CloudFactory has played an integral role in advancing VIDAS, our perception technology. We would not have made such critical progress without our partnership.
Then, in 2020, the team discovered CloudFactory and its experience working in client-created tools. That experience coupled with CloudFactory’s AV expertise and customizable workflows proved the right match for Compound Eye’s outsourced labeling and classification work.
To ensure quality and consistency, CloudFactory optimized a custom annotation approach for Compound Eye. Using Compound Eye’s tool, CloudFactory data analysts annotate dense RGB point clouds and 2-D frames. Analysts place 3-D cuboids in the point cloud to identify transient objects, like moving vehicles and pedestrians. They also assign semantic classes to each pixel in 2-D frames, including sidewalks, drivable spaces, and even off-road semantic classes, like dirt, rocks, grass, and bushes.
“Other third parties produced far less accurate results than CloudFactory labelers generate for us,” says Tarani.
In addition to image annotation work, CloudFactory also acts as an annotation advisor, recommending new software and tooling features that help analysts work as efficiently as possible and accelerate model development. Engineer Scott Wu says this consultative approach is critical to Compound Eye’s mission of creating safe autonomous solutions. “CloudFactory regularly consults on the user interface of our annotation tool, which has led to high-impact UX changes, efficiency improvements, and overall model accuracy,” he says.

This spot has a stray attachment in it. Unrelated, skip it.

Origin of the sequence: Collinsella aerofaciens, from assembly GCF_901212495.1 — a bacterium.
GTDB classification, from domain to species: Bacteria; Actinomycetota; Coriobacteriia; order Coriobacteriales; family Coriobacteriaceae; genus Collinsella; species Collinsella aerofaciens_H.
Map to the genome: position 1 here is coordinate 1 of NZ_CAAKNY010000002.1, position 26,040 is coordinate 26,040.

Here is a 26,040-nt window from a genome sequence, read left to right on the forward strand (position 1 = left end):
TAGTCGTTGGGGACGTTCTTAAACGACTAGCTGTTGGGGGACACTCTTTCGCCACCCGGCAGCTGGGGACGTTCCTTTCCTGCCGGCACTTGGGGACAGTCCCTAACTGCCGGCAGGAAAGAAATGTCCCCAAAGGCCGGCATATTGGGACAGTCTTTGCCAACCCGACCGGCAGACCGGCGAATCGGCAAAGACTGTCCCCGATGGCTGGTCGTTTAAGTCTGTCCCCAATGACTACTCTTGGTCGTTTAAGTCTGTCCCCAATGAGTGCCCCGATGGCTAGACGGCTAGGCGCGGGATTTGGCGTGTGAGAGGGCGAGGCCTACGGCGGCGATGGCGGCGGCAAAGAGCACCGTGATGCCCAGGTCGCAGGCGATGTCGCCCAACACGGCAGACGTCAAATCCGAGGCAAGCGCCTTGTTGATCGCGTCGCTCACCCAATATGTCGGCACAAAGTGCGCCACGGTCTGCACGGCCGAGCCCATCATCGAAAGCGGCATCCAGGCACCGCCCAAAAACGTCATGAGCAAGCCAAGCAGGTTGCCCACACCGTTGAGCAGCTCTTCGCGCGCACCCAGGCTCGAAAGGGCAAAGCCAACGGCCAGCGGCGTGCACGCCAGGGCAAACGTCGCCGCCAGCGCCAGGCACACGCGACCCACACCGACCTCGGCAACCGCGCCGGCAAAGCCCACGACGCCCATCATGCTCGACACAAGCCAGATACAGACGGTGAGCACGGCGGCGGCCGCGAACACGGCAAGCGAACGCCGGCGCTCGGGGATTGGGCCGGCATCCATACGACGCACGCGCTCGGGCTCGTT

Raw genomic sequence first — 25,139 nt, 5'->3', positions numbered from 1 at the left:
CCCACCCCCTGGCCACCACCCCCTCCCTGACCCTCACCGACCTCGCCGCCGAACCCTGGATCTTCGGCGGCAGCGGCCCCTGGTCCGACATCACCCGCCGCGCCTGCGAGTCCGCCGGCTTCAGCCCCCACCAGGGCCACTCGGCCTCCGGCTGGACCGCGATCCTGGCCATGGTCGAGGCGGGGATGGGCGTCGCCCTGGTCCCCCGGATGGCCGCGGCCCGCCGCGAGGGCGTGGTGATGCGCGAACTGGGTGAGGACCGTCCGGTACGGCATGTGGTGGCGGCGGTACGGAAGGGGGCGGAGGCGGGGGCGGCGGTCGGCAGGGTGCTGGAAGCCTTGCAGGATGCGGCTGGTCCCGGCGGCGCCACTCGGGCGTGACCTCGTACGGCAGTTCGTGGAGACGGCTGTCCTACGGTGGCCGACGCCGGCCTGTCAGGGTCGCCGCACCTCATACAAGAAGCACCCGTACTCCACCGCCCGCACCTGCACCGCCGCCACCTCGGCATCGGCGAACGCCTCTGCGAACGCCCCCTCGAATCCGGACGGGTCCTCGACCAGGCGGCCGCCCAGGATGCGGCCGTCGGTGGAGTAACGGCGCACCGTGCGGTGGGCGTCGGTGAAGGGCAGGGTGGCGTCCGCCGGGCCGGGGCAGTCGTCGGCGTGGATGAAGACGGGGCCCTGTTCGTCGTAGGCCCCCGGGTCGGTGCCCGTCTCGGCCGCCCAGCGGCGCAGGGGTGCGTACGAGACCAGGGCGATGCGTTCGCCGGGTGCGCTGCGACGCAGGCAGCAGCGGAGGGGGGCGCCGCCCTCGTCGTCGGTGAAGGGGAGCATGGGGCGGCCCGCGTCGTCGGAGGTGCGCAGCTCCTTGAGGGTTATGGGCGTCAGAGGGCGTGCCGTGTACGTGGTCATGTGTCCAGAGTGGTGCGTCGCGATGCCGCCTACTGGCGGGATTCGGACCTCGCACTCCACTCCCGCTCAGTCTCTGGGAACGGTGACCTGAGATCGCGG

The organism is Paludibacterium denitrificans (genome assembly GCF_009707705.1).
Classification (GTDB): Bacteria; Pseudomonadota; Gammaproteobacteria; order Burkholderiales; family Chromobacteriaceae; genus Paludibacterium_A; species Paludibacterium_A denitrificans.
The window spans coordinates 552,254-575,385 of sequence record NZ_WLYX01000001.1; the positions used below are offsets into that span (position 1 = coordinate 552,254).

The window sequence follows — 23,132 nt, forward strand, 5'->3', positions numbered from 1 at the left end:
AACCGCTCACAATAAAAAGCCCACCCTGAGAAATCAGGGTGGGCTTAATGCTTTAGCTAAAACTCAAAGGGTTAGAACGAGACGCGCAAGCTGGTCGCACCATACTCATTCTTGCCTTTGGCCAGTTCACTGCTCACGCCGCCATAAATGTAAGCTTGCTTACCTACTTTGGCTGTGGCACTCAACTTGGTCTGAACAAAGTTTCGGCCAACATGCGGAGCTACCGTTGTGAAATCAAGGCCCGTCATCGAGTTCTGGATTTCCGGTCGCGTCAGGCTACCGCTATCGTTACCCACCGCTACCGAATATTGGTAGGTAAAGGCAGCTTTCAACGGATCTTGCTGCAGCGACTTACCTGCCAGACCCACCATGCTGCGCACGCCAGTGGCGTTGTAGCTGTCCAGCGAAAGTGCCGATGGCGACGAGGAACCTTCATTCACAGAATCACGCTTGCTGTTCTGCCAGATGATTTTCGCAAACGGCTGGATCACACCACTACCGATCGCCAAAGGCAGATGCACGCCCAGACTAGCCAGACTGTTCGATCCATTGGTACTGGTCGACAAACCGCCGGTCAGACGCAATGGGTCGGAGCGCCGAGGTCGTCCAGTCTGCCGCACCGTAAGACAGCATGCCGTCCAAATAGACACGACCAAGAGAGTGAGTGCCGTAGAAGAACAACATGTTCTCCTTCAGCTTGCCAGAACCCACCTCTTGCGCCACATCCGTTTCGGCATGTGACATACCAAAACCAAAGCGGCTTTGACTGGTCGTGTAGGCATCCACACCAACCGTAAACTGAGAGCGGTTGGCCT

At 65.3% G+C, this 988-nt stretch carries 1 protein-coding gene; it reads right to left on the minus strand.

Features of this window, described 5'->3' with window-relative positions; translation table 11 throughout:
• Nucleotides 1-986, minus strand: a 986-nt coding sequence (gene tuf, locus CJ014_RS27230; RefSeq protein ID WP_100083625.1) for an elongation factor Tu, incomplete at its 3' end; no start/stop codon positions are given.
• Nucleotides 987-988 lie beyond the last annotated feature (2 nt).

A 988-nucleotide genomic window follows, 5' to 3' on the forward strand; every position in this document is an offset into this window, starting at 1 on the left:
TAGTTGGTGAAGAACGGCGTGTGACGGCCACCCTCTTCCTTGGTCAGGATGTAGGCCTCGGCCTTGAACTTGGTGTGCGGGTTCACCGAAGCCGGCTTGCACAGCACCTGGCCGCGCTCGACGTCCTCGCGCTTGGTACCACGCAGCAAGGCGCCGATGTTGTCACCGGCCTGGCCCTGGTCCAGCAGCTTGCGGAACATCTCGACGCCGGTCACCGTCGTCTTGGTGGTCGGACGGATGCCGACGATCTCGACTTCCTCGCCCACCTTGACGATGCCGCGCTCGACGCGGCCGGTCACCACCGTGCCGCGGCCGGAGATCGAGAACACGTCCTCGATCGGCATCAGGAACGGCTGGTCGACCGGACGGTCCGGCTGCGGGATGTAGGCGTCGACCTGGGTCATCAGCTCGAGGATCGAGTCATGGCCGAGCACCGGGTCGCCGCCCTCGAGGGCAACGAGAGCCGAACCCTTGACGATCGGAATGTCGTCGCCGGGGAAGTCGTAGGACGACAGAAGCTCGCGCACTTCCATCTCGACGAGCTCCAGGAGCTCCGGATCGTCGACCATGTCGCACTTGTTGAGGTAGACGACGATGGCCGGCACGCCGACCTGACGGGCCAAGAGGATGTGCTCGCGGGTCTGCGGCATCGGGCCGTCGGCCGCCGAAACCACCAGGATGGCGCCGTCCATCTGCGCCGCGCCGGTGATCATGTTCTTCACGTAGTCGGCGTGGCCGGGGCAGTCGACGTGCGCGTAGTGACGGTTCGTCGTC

Today, Compound Eye is out of stealth mode. The company is working with OEMs and Tier 1 suppliers around the world, as well as with the U.S. Army.
"CloudFactory has played an integral role in advancing VIDAS, Compound Eye’s perception technology,” says Tarani. “We would not have made such critical progress without our partnership.” She also says that CloudFactory annotators continue to deliver 2-D and 3-D annotations that outperform industry-leading annotation platforms. “By partnering with CloudFactory, we generate highly accurate per-pixel semantic labels for a fraction of what other third-party providers charge,” she says, pointing out that Compound Eye has since decreased its cost per frame by 33%.
Adam Flaum, Compound Eye’s operations director, also appreciates the partnership. “Working with CloudFactory is like working with an extension of my own team,” he says. And now, instead of worrying about how to quickly and accurately annotate growing numbers of images and frames, Compound Eye focuses on what it does best: Building 3-D representations of what vehicles see and teaching machines to view the world as humans do.
Although 3-D perception is complex and challenging to replicate, Compound Eye’s VIDAS technology, which brings superhuman vision to vehicles and robots, makes it possible. And there’s nothing else like it, which positions the company for the coming mass production of fully autonomous robots and vehicles and the large-scale creation and accelerated deployment of safe autonomous vehicles.